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Now it’s waiting time as closing arguments wrap up courtroom phase of historic Coleman-Franken trial

After seven weeks, Minnesota’s Senate election is now in the hands of three judges, who must wade through 35 days of trial and legal arguments, testimony from 134 witnesses, millions of words and more than 2,000 exhibits.

Elias, Hamilton, Trimble, Ginseberg, and Friedberg

MinnPost photo by Jay Weiner
Minutes after closing arguments, lawyers from both sides kibitz in the courtroom. From the left are Franken lawyers Marc Elias and Kevin Hamilton and Coleman lawyers Tony Trimble, Ben Ginsberg and Joe Friedberg.

When it was over, it still wasn’t over.

The detailed closing argument for Al Franken by his precise lawyer Kevin Hamilton was complete. The common-sense final argument for Norm Coleman by his folksy lawyer Joe Friedberg was done. A post-trial session in chambers to nail down some final details was finished.

Finally, after seven weeks, Courtroom 300 was empty.

But no one could go home — yet.

They’d been there for 35 days of trial and legal arguments, through 134 witnesses, hundreds of exchanged glances and stares, millions of words and more than 2,000 exhibits in countless three-ring binders that, Hamilton said, “piled up like snowdrifts.”

A historic Minnesota moment
So – and it was really out of character for the always serious judges — they took photos, official, and, to be sure, historic photos. The whole gang. Right there in the Supreme Court courtroom that had been turned into the first fully televised trial in Minnesota history.

Judges Elizabeth Hayden, Kurt Marben and Denise Reilly – robed and standing by their chairs – and the court clerks, the court reporter and the two legal teams standing beneath them, everyone smiling their smiles for the history books. An employee of the state courts system took the photos.

Noting that in 45 years of lawyering, nothing like that had ever happened before, Friedberg, 72, said: “This must have been an epic trial.”

It was, and it ended with closing arguments worth the price of admission, with a jam-packed courtroom – there are only about 60 seats available in the court pews — and with the themes and personalities of the two sides reflected in the content and tone of their final statements.

First, Hamilton for Franken
Hamilton’s hour-long presentation was a tightly wrapped conclusion that mirrored the Franken position from Day One: Most of the 11,000 or so absentee ballots that were rejected were properly rejected; the judges would have to engage in a “breathtaking exercise of judicial power” to overturn Franken’s 225-vote lead in the recount; and no election is perfect, but this one was pretty darn close.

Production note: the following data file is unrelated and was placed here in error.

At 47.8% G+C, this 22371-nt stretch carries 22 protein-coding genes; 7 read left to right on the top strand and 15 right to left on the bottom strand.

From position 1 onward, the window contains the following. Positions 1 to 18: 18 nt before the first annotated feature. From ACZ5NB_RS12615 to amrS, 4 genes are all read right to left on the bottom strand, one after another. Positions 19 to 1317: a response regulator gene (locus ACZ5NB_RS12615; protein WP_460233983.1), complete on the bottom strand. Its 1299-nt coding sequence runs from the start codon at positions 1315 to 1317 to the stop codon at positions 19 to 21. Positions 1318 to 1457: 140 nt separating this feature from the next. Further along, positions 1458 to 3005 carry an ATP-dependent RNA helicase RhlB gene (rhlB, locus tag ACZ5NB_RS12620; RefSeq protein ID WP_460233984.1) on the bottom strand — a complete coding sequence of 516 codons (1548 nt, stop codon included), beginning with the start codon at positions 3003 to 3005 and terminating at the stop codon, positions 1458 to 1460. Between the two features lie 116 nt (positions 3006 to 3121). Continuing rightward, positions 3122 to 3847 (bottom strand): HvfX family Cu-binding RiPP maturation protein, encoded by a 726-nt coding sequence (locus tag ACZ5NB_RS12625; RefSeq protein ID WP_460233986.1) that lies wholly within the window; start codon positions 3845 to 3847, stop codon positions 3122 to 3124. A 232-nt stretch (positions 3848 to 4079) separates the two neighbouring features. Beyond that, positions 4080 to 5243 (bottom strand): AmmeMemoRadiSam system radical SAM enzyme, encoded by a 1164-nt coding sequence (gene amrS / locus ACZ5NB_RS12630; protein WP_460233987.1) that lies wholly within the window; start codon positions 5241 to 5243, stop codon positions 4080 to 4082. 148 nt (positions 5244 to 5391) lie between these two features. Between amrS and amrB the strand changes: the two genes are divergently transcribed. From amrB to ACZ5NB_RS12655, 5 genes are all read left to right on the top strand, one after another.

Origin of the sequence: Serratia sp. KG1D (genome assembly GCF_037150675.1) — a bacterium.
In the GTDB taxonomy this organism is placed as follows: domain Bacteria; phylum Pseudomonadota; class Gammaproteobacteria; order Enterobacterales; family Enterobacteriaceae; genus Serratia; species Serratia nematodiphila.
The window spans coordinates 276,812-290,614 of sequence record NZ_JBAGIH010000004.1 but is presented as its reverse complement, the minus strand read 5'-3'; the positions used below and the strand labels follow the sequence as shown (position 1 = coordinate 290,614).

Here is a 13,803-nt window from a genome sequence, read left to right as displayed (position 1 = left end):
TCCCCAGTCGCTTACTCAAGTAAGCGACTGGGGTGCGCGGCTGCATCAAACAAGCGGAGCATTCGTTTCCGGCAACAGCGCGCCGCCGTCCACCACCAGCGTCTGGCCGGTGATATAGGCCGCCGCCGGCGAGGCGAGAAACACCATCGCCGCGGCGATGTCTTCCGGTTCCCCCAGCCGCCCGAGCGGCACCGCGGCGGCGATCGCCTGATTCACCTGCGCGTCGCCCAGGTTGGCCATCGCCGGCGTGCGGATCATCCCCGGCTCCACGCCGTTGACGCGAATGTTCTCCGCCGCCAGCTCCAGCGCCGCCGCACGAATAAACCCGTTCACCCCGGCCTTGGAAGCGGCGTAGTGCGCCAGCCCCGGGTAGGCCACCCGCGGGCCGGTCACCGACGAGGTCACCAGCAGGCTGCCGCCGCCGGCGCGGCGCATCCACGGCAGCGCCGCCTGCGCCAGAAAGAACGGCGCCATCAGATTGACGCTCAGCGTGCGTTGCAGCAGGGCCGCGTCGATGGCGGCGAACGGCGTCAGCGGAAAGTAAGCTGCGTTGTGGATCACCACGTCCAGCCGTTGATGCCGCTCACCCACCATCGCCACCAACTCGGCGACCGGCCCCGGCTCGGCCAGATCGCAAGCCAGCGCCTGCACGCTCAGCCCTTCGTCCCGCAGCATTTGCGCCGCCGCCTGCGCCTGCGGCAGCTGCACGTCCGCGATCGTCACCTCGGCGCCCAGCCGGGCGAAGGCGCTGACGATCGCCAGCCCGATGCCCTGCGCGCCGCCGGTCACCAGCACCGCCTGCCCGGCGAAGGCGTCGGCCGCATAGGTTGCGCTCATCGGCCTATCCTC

But, mostly, Hamilton’s message and his job were to completely attack the evidence that Coleman’s side presented over a five-week period.

He employed technology today in ways that distinguished the Franken side from the Coleman side throughout the trial, from the way they identified voters and ballots, to the way they conducted their case.

Hamilton, who represented and won the Washington State recount for Gov. Christine Gregoire in 2005, effectively used projected photos, spreadsheets and charts today to supplement his steady stream of data to argue that Coleman failed to prove his case.

Indeed, it was Coleman who brought this election contest and Coleman who must show that he won more legally cast votes than Franken did. But, during the trial, it appears as if Franken may have added about 300 votes to his 225-vote lead.

For example, Hamilton displayed the spreadsheet of voters that Coleman’s lawyers want the judges to count. Hamilton showed – using Coleman’s own data – that, in his view and using standards established last month by the three-judge panel, only six of the 1,359 voters cast legal ballots.

“It’s just a failure of proof,” Hamilton said.

The three judges were attentive to the visual aids. They turned to their left to examine the screen with the information. For moments, they stopped taking notes. Marben’s brow was furrowed. Reilly looked carefully for long periods of time at the screen.